"We waited and hoped for more than four years, then decided we had to leave," Hassan tells me in flawless English. He's a 32-year-old lawyer from Damascus. He's with his wife and young son. They're all smartly dressed in new winter coats. His wife offers a warm smile despite the dreadful conditions they are in.
We're standing on a filthy, litter strewn clearing on the edge of Turkey, a few metres away from the Aegean Sea. The only shelter is from spindly trees that are shedding their leaves.
There are hundreds of refugees down here waiting for rubber boats to ferry them to the Greek island of Lesbos. So far they've been waiting for days.
A mixture of bad weather and increased coastguard patrols have slowed the traffic down. There's no food or water down here and of course no sanitation. The nearest shops are a two-hour walk away.
I've been meeting refugees along this coast all year. In January, I was in Mersin, when everything was much more secretive. Over several days large decommissioned container ships would be filled with refugees before heading to Greece or Italy. Everything happened under cover of night, any filming we did would have to be under cover.
Then as the numbers increased by the tens of thousands and the weather got warmer people made less effort to hide. Now you can see the refugees in broad daylight, and they're often happy to speak.
'Bizarre and cruel'
And all year there's been one constant: Every refugee I've spoken to would rather be in their home country. They're not heading to Europe to live off state handouts, they're going because they crave stability and a future for their children.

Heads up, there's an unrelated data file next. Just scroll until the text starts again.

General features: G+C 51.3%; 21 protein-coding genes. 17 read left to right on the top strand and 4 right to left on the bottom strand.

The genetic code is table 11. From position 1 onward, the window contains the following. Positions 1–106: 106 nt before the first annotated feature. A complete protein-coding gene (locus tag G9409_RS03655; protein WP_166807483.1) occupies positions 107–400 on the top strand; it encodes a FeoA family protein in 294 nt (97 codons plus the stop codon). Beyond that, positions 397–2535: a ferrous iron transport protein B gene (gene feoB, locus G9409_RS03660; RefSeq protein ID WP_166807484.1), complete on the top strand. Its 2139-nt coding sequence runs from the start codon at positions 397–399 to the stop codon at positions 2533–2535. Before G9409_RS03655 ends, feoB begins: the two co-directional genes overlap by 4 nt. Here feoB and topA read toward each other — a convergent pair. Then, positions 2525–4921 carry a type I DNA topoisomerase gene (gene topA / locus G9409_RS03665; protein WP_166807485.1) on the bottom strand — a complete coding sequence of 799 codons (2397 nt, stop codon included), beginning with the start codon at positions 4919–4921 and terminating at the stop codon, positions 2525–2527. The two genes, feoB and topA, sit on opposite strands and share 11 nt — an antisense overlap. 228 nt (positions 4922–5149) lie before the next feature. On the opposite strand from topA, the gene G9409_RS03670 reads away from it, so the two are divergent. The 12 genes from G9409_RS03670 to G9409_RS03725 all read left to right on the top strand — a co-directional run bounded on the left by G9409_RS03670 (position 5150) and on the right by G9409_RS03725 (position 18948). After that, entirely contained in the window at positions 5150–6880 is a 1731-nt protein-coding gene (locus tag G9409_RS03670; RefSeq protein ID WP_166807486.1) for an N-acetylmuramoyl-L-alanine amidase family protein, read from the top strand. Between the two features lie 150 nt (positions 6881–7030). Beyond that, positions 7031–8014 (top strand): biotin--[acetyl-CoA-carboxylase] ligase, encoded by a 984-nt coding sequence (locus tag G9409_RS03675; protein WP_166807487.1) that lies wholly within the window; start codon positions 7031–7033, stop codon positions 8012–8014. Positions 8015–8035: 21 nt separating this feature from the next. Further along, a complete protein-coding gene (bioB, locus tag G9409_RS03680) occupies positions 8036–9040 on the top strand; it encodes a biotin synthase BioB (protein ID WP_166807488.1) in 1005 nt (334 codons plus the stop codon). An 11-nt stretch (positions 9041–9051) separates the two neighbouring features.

Usually, when interviewing people in these places a crowd gathers around you. Others will then tell their stories. Then they ask where I'm from. I'm British. Can I help, I'm often asked.
But I have no influence and I feel useless. By accident of birth I have a passport that allows me to drive up the coast and take a $20 half-hour ferry trip to Lesbos. These people have shelled out a minimum of $900 each to squeeze onto a dingy to make the same trip. On the morning we were there, 14 people, seven of them children, drowned when their dingy overturned.
After all they've been through in Syria it seems bizarre and cruel that Hassan and his family must pass this final challenge of crossing the Aegean if they're to have any hope of a normal life.
Source: Al Jazeera